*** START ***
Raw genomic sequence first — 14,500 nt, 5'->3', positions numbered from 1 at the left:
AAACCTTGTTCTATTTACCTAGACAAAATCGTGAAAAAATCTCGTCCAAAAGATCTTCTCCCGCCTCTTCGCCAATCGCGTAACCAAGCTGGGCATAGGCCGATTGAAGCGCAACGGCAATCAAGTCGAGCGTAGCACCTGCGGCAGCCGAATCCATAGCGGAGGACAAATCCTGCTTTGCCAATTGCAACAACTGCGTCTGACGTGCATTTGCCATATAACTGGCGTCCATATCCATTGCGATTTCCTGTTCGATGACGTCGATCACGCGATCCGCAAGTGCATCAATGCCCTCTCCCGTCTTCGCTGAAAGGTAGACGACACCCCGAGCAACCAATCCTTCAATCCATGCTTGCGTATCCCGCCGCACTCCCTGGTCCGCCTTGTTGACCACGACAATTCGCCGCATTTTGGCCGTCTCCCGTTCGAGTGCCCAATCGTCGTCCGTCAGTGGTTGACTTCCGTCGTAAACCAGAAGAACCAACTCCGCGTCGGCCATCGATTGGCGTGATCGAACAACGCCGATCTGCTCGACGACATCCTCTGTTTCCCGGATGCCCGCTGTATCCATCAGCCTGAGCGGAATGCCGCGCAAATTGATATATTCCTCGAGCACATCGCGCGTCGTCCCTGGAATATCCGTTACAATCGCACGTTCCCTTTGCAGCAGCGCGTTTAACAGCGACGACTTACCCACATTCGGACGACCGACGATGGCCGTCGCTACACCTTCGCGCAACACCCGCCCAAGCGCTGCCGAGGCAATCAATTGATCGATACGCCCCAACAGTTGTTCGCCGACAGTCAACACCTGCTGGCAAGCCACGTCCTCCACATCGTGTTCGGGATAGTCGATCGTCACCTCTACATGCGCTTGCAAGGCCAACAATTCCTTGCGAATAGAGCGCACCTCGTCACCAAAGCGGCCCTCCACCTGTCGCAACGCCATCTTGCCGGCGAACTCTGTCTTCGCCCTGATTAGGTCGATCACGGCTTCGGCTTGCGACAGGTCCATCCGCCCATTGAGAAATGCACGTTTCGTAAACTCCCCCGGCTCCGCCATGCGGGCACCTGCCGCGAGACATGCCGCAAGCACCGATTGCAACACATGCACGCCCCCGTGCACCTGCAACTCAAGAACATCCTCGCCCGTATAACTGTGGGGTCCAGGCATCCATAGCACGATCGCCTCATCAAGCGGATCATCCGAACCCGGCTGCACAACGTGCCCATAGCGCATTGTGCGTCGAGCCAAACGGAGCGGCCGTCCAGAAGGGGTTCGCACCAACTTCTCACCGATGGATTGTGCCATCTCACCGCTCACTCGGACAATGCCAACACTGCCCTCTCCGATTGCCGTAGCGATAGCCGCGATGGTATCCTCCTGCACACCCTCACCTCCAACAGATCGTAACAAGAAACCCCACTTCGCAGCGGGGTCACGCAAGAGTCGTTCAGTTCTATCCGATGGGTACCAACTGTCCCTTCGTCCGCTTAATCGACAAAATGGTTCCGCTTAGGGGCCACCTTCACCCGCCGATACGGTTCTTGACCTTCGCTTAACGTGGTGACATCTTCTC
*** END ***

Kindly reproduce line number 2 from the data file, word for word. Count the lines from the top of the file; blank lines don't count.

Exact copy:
AAACCTTGTTCTATTTACCTAGACAAAATCGTGAAAAAATCTCGTCCAAAAGATCTTCTCCCGCCTCTTCGCCAATCGCGTAACCAAGCTGGGCATAGGCCGATTGAAGCGCAACGGCAATCAAGTCGAGCGTAGCACCTGCGGCAGCCGAATCCATAGCGGAGGACAAATCCTGCTTTGCCAATTGCAACAACTGCGTCTGACGTGCATTTGCCATATAACTGGCGTCCATATCCATTGCGATTTCCTGTTCGATGACGTCGATCACGCGATCCGCAAGTGCATCAATGCCCTCTCCCGTCTTCGCTGAAAGGTAGACGACACCCCGAGCAACCAATCCTTCAATCCATGCTTGCGTATCCCGCCGCACTCCCTGGTCCGCCTTGTTGACCACGACAATTCGCCGCATTTTGGCCGTCTCCCGTTCGAGTGCCCAATCGTCGTCCGTCAGTGGTTGACTTCCGTCGTAAACCAGAAGAACCAACTCCGCGTCGGCCATCGATTGGCGTGATCGAACAACGCCGATCTGCTCGACGACATCCTCTGTTTCCCGGATGCCCGCTGTATCCATCAGCCTGAGCGGAATGCCGCGCAAATTGATATATTCCTCGAGCACATCGCGCGTCGTCCCTGGAATATCCGTTACAATCGCACGTTCCCTTTGCAGCAGCGCGTTTAACAGCGACGACTTACCCACATTCGGACGACCGACGATGGCCGTCGCTACACCTTCGCGCAACACCCGCCCAAGCGCTGCCGAGGCAATCAATTGATCGATACGCCCCAACAGTTGTTCGCCGACAGTCAACACCTGCTGGCAAGCCACGTCCTCCACATCGTGTTCGGGATAGTCGATCGTCACCTCTACATGCGCTTGCAAGGCCAACAATTCCTTGCGAATAGAGCGCACCTCGTCACCAAAGCGGCCCTCCACCTGTCGCAACGCCATCTTGCCGGCGAACTCTGTCTTCGCCCTGATTAGGTCGATCACGGCTTCGGCTTGCGACAGGTCCATCCGCCCATTGAGAAATGCACGTTTCGTAAACTCCCCCGGCTCCGCCATGCGGGCACCTGCCGCGAGACATGCCGCAAGCACCGATTGCAACACATGCACGCCCCCGTGCACCTGCAACTCAAGAACATCCTCGCCCGTATAACTGTGGGGTCCAGGCATCCATAGCACGATCGCCTCATCAAGCGGATCATCCGAACCCGGCTGCACAACGTGCCCATAGCGCATTGTGCGTCGAGCCAAACGGAGCGGCCGTCCAGAAGGGGTTCGCACCAACTTCTCACCGATGGATTGTGCCATCTCACCGCTCACTCGGACAATGCCAACACTGCCCTCTCCGATTGCCGTAGCGATAGCCGCGATGGTATCCTCCTGCACACCCTCACCTCCAACAGATCGTAACAAGAAACCCCACTTCGCAGCGGGGTCACGCAAGAGTCGTTCAGTTCTATCCGATGGGTACCAACTGTCCCTTCGTCCGCTTAATCGACAAAATGGTTCCGCTTAGGGGCCACCTTCACCCGCCGATACGGTTCTTGACCTTCGCTTAACGTGGTGACATCTTCTC